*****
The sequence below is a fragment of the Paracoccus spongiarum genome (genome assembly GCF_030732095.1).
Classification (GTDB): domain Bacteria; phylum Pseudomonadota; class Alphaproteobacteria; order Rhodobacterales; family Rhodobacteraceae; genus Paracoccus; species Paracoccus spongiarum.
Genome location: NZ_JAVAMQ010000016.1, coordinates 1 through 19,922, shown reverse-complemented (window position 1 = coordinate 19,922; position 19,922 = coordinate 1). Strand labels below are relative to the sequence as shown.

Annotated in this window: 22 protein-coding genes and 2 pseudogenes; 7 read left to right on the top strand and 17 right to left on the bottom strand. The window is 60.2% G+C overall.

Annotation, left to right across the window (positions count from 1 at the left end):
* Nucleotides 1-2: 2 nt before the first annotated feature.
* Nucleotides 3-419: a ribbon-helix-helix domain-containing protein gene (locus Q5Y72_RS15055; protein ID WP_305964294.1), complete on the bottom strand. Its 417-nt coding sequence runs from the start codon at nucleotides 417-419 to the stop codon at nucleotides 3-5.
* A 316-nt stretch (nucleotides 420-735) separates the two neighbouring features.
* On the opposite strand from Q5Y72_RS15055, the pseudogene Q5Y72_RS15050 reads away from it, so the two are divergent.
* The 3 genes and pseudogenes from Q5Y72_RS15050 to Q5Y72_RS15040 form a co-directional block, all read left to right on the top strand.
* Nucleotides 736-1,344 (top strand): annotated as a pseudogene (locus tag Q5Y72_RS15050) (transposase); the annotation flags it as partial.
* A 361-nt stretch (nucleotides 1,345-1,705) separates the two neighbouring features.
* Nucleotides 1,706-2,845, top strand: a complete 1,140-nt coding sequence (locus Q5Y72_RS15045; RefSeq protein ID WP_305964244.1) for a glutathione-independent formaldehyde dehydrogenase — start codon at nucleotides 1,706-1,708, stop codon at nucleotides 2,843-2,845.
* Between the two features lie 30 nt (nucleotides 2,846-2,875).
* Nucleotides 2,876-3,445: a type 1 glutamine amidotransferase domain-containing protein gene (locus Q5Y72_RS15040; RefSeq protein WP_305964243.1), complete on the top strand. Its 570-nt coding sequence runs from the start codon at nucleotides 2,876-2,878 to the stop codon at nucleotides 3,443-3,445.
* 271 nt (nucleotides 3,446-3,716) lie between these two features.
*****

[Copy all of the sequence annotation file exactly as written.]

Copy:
The sequence below is a fragment of the Paracoccus spongiarum genome (genome assembly GCF_030732095.1).
Classification (GTDB): domain Bacteria; phylum Pseudomonadota; class Alphaproteobacteria; order Rhodobacterales; family Rhodobacteraceae; genus Paracoccus; species Paracoccus spongiarum.
Genome location: NZ_JAVAMQ010000016.1, coordinates 1 through 19,922, shown reverse-complemented (window position 1 = coordinate 19,922; position 19,922 = coordinate 1). Strand labels below are relative to the sequence as shown.

Annotated in this window: 22 protein-coding genes and 2 pseudogenes; 7 read left to right on the top strand and 17 right to left on the bottom strand. The window is 60.2% G+C overall.

Annotation, left to right across the window (positions count from 1 at the left end):
* Nucleotides 1-2: 2 nt before the first annotated feature.
* Nucleotides 3-419: a ribbon-helix-helix domain-containing protein gene (locus Q5Y72_RS15055; protein ID WP_305964294.1), complete on the bottom strand. Its 417-nt coding sequence runs from the start codon at nucleotides 417-419 to the stop codon at nucleotides 3-5.
* A 316-nt stretch (nucleotides 420-735) separates the two neighbouring features.
* On the opposite strand from Q5Y72_RS15055, the pseudogene Q5Y72_RS15050 reads away from it, so the two are divergent.
* The 3 genes and pseudogenes from Q5Y72_RS15050 to Q5Y72_RS15040 form a co-directional block, all read left to right on the top strand.
* Nucleotides 736-1,344 (top strand): annotated as a pseudogene (locus tag Q5Y72_RS15050) (transposase); the annotation flags it as partial.
* A 361-nt stretch (nucleotides 1,345-1,705) separates the two neighbouring features.
* Nucleotides 1,706-2,845, top strand: a complete 1,140-nt coding sequence (locus Q5Y72_RS15045; RefSeq protein ID WP_305964244.1) for a glutathione-independent formaldehyde dehydrogenase — start codon at nucleotides 1,706-1,708, stop codon at nucleotides 2,843-2,845.
* Between the two features lie 30 nt (nucleotides 2,846-2,875).
* Nucleotides 2,876-3,445: a type 1 glutamine amidotransferase domain-containing protein gene (locus Q5Y72_RS15040; RefSeq protein WP_305964243.1), complete on the top strand. Its 570-nt coding sequence runs from the start codon at nucleotides 2,876-2,878 to the stop codon at nucleotides 3,443-3,445.
* 271 nt (nucleotides 3,446-3,716) lie between these two features.